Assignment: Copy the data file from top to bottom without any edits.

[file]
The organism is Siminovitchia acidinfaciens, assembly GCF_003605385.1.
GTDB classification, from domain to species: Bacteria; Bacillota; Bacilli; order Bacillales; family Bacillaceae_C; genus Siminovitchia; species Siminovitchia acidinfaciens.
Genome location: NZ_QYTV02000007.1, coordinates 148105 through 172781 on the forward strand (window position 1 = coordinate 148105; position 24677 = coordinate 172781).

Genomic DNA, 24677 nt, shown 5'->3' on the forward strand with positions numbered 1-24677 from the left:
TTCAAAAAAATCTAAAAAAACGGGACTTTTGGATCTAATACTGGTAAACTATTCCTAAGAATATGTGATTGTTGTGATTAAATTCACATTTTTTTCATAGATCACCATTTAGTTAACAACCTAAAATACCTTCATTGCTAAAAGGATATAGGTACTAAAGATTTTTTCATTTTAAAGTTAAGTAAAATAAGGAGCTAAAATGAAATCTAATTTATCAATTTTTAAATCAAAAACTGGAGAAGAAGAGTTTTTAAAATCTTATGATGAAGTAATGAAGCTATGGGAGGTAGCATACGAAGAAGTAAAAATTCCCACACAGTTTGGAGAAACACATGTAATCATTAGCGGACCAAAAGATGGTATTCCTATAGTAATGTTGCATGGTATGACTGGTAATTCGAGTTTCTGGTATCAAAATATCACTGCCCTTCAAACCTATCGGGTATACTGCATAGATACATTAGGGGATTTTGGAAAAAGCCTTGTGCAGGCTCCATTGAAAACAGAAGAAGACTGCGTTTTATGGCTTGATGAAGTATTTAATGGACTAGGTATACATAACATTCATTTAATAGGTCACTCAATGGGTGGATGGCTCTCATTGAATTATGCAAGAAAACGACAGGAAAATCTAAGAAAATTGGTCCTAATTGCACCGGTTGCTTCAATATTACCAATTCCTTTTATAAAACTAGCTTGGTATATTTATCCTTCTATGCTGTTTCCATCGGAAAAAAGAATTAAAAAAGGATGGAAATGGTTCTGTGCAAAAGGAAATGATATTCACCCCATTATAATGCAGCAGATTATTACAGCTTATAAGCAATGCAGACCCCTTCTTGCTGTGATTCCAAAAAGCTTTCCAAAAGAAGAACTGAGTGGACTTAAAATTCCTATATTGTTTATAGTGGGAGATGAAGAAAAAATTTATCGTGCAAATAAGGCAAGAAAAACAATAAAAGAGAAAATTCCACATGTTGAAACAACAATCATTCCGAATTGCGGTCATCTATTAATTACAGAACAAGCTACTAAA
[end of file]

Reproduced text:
The organism is Siminovitchia acidinfaciens, assembly GCF_003605385.1.
GTDB classification, from domain to species: Bacteria; Bacillota; Bacilli; order Bacillales; family Bacillaceae_C; genus Siminovitchia; species Siminovitchia acidinfaciens.
Genome location: NZ_QYTV02000007.1, coordinates 148105 through 172781 on the forward strand (window position 1 = coordinate 148105; position 24677 = coordinate 172781).

Genomic DNA, 24677 nt, shown 5'->3' on the forward strand with positions numbered 1-24677 from the left:
TTCAAAAAAATCTAAAAAAACGGGACTTTTGGATCTAATACTGGTAAACTATTCCTAAGAATATGTGATTGTTGTGATTAAATTCACATTTTTTTCATAGATCACCATTTAGTTAACAACCTAAAATACCTTCATTGCTAAAAGGATATAGGTACTAAAGATTTTTTCATTTTAAAGTTAAGTAAAATAAGGAGCTAAAATGAAATCTAATTTATCAATTTTTAAATCAAAAACTGGAGAAGAAGAGTTTTTAAAATCTTATGATGAAGTAATGAAGCTATGGGAGGTAGCATACGAAGAAGTAAAAATTCCCACACAGTTTGGAGAAACACATGTAATCATTAGCGGACCAAAAGATGGTATTCCTATAGTAATGTTGCATGGTATGACTGGTAATTCGAGTTTCTGGTATCAAAATATCACTGCCCTTCAAACCTATCGGGTATACTGCATAGATACATTAGGGGATTTTGGAAAAAGCCTTGTGCAGGCTCCATTGAAAACAGAAGAAGACTGCGTTTTATGGCTTGATGAAGTATTTAATGGACTAGGTATACATAACATTCATTTAATAGGTCACTCAATGGGTGGATGGCTCTCATTGAATTATGCAAGAAAACGACAGGAAAATCTAAGAAAATTGGTCCTAATTGCACCGGTTGCTTCAATATTACCAATTCCTTTTATAAAACTAGCTTGGTATATTTATCCTTCTATGCTGTTTCCATCGGAAAAAAGAATTAAAAAAGGATGGAAATGGTTCTGTGCAAAAGGAAATGATATTCACCCCATTATAATGCAGCAGATTATTACAGCTTATAAGCAATGCAGACCCCTTCTTGCTGTGATTCCAAAAAGCTTTCCAAAAGAAGAACTGAGTGGACTTAAAATTCCTATATTGTTTATAGTGGGAGATGAAGAAAAAATTTATCGTGCAAATAAGGCAAGAAAAACAATAAAAGAGAAAATTCCACATGTTGAAACAACAATCATTCCGAATTGCGGTCATCTATTAATTACAGAACAAGCTACTAAA